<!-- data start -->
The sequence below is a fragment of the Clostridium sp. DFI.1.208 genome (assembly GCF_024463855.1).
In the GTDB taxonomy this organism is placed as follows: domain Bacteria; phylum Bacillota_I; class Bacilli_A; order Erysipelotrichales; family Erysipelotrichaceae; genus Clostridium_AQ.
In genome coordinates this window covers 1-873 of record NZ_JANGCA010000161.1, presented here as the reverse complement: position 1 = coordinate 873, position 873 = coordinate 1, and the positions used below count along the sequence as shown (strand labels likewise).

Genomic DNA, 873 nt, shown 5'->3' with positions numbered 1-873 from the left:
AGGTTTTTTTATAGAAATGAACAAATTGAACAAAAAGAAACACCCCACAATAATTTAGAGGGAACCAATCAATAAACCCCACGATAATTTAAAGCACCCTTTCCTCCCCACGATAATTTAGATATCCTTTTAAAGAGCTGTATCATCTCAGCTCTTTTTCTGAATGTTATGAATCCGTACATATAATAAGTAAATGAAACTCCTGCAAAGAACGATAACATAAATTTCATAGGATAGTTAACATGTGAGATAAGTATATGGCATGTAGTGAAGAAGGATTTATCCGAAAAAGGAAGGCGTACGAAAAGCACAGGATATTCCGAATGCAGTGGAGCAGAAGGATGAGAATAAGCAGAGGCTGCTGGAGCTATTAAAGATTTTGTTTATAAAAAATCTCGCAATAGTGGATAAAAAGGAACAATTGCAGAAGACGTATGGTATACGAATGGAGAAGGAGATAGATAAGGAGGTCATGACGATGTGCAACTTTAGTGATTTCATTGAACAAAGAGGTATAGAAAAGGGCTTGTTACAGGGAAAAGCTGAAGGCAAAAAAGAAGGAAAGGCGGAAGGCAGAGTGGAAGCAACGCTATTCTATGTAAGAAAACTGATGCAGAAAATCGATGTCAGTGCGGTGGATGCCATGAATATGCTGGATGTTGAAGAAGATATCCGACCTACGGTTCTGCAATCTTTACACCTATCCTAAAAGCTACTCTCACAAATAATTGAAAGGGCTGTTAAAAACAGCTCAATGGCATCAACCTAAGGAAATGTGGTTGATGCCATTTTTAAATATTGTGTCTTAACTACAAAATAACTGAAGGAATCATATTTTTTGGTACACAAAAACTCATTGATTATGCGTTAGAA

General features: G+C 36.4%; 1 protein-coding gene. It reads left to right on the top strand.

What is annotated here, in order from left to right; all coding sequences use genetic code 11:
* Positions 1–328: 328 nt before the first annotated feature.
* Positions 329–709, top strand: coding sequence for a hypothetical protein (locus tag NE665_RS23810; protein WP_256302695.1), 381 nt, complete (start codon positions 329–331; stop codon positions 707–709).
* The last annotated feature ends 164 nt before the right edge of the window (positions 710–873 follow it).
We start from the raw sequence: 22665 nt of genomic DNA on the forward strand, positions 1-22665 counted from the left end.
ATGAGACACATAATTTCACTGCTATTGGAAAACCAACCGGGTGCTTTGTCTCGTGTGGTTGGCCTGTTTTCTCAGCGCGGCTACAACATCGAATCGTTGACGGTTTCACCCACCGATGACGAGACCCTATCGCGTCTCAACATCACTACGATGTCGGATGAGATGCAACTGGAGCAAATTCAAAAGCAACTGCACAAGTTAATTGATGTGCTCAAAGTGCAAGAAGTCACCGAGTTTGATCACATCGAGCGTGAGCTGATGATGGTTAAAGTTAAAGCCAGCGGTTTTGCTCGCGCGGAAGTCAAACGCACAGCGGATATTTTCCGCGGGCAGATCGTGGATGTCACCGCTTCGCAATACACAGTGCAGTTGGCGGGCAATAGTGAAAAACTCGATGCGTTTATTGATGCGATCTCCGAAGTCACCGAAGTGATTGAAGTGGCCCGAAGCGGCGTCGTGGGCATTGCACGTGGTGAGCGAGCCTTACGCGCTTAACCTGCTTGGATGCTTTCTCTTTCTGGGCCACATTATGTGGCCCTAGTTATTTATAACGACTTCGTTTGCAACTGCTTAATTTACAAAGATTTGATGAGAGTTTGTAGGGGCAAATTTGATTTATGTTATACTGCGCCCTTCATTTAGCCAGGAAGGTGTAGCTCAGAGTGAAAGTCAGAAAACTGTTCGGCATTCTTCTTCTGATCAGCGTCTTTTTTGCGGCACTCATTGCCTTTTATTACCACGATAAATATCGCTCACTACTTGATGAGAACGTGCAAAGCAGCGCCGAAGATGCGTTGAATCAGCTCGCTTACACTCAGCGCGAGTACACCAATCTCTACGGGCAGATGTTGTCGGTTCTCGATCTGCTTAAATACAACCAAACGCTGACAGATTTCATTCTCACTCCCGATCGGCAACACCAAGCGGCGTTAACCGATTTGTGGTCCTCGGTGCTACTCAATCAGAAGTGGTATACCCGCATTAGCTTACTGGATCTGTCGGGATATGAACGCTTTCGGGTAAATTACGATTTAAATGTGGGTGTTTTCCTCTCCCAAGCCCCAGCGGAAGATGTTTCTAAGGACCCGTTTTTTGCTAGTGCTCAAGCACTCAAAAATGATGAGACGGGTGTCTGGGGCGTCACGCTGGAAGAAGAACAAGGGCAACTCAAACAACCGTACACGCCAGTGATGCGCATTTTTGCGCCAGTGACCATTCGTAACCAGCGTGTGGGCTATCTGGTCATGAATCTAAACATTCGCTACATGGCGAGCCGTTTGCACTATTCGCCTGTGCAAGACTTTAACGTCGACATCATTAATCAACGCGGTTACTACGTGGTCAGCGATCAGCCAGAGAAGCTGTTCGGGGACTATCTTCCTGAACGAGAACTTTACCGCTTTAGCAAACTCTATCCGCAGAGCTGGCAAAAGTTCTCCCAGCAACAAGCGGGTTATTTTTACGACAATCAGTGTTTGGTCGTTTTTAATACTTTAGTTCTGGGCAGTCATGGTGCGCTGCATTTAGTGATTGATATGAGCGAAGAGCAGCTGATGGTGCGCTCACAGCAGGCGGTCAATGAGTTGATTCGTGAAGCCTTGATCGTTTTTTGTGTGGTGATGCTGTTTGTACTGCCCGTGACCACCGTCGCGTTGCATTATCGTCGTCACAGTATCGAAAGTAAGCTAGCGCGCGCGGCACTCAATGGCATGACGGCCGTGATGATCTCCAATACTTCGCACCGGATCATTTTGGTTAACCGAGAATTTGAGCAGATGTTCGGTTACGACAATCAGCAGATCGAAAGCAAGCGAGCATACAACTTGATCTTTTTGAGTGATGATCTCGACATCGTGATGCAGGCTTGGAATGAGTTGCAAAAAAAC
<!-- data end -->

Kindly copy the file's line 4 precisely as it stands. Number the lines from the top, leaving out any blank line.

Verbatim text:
Genomic DNA, 873 nt, shown 5'->3' with positions numbered 1-873 from the left: